AB-InBev Doubles Dividend


The world's largest brewer Anheuser-Busch InBev saw fourth-quarter net profit fall by 24 percent largely on lower asset sales, but investors were cheered to hear that the dividend was more than doubled and that growth in Brazil and Asia was compensating for a more subdued performance in the U.S. and Europe


The brewer of beers like Budweiser and Stella Artois reported Thursday that its net profit fell to $968 million from $1.28 billion a year earlier. The decline, largely due to higher taxes, masked the fact that the company's revenues rose to $9.47 billion from $9.30 billion, despite a modest decline in sales volumes.

Though the company's full-year net profit dropped to $4.03 billion from euro4.61 billion, it more than doubled its annual dividend to 80 cents from 38 cents in 2009 as its has to repay less debt this year.

The reaction in the markets was positive, and the company's share price in Brussels was up 3.2 percent at euro41.45.

"It's really a good result," said Gerard Rijk, a food and beverages analyst at ING in the Netherlands. He was particularly surprised about the higher dividend payout.

A more detailed look at the figures shows that when stripping out the effect of asset sales and other one-off items, beer volumes were up in the fourth quarter, after fast growth in Latin America and the Asian Pacific region made up for falling volumes in the U.S. and Western Europe.

"Our financial performance in the quarter was very strong," said AB InBev's Chief Financial Officer Felipe Dutra.

Earnings before interest, taxes, depreciation and amortization _ or Ebitda _ were up 22 percent in the fourth quarter, thanks to price increases in Brazil and generally higher average revenues.

Dutra drew special attention to the company's famous U.S. brand Budweiser, which grew in volume by 1.7 percent globally last year _ the first global increase in two decades.

The company has been working hard to establish Budweiser as a global brand, as it loses its shine in the U.S.

That strategy was particularly successful in the U.K., where Bud sales jumped 36 percent last year as the beer benefited from its sponsorship of the FIFA World Cup in South Africa.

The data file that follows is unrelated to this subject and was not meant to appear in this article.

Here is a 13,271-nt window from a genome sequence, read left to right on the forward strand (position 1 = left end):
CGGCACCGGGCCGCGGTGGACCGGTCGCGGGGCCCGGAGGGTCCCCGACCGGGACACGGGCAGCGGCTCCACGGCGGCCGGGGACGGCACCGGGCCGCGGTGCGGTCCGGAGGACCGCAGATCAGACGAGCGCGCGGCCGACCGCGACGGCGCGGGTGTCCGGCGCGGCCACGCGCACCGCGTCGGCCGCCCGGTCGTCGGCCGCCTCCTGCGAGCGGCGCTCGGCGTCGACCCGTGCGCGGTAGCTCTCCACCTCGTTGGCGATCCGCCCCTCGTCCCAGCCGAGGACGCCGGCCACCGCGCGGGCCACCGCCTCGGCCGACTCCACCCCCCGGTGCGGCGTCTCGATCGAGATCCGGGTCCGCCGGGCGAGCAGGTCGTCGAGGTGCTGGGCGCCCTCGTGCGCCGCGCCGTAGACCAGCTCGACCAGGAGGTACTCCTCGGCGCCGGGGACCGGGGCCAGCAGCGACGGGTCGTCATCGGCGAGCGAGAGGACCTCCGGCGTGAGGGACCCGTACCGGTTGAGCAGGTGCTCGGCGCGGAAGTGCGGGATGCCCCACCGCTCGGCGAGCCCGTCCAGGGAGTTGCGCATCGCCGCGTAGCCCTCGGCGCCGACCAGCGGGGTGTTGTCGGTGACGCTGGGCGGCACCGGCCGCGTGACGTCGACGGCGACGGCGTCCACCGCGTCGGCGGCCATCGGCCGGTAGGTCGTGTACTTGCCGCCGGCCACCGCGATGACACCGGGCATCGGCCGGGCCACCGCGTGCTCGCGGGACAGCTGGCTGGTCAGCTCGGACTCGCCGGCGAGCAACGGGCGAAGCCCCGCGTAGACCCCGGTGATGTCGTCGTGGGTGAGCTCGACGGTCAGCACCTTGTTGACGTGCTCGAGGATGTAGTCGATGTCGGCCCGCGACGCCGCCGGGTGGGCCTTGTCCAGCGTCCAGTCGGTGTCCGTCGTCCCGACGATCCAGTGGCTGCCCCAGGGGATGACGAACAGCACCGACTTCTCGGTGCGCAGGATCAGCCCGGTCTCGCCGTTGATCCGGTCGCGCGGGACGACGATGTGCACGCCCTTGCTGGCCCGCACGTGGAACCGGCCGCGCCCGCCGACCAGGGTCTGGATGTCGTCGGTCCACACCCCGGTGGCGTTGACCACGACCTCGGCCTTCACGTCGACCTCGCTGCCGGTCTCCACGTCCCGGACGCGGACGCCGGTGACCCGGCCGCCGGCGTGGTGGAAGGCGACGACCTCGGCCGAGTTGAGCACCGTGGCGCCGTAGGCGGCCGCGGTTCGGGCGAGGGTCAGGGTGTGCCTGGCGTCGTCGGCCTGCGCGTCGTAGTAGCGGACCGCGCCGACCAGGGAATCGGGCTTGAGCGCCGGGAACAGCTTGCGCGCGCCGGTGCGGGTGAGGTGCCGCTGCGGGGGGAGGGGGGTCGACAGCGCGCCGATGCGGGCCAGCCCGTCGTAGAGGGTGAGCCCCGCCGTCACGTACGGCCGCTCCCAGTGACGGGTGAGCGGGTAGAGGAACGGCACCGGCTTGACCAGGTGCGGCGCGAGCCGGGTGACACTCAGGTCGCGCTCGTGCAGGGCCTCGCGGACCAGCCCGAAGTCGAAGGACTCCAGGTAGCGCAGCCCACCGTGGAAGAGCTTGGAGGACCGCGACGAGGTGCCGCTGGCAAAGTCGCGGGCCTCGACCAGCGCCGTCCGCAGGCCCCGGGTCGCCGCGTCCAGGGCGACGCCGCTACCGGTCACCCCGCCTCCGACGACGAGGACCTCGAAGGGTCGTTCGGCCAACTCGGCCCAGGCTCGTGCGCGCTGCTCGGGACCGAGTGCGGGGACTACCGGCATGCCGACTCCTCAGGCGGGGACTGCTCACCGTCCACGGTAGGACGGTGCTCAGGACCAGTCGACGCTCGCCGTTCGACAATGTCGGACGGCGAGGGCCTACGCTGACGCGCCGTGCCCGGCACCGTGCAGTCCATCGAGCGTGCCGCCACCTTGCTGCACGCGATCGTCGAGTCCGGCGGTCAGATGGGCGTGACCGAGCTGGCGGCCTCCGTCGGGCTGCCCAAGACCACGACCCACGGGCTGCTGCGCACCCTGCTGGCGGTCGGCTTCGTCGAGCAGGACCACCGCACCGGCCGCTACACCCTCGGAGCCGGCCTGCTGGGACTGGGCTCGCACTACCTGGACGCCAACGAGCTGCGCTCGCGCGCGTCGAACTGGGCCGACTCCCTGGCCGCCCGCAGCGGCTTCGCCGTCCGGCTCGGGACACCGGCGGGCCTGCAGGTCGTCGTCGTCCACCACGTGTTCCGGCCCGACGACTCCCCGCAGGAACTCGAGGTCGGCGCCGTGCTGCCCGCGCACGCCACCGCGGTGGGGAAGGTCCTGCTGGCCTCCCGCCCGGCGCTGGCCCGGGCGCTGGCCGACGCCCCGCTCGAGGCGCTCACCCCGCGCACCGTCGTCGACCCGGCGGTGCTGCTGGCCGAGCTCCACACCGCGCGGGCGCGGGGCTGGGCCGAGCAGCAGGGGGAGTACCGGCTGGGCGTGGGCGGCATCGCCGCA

In the second half of this year, AB InBev plans to launch Budweiser in Brazil, its second biggest market. Bud was available in Brazil in the late 1990s, thanks to a distribution agreement with another brewer, but since then has only been sold in Wal-Mart stores.

"We are ready for the launch," said Dutra, pointing to the successful rollout of the brand in Russia last year.

In the U.S., where Bud sales have been in decline, AB InBev has been trying to get consumers to trade up to its "premium" brands, by lowering the difference in price between premium and sub-premium beers. That gap, traditionally above 25 percent, is now only at about 15 percent, Dutra said.

On top of that, it is betting on new product launches, including Budweiser Lime in China, Stella Artois Black in the U.K. and Skol 360 and Antarctica Sub Zero in Brazil.

AB InBev said it expects beer volumes to remain "soft" in the first quarter, amid continued high unemployment in the U.S., its biggest market, and heavy rains in Brazil. Together, the U.S. and Brazil are responsible for about 70 percent of the brewer's results.

The recovery should gain momentum in the second quarter, AB InBev said, pointing to early signs of falling unemployment in the U.S.

"We believe economic recovery in the U.S. is a question of when, not if," Dutra said, adding that improved consumer confidence should boost beer sales.

AB InBev has been moving its focus to the fast growing Asian-Pacific and Latin American markets, while pulling marketing money out of the U.S., Rijk said.

AB InBev was created in 2008 when Belgium's InBev bought U.S. brewer Anheuser-Busch.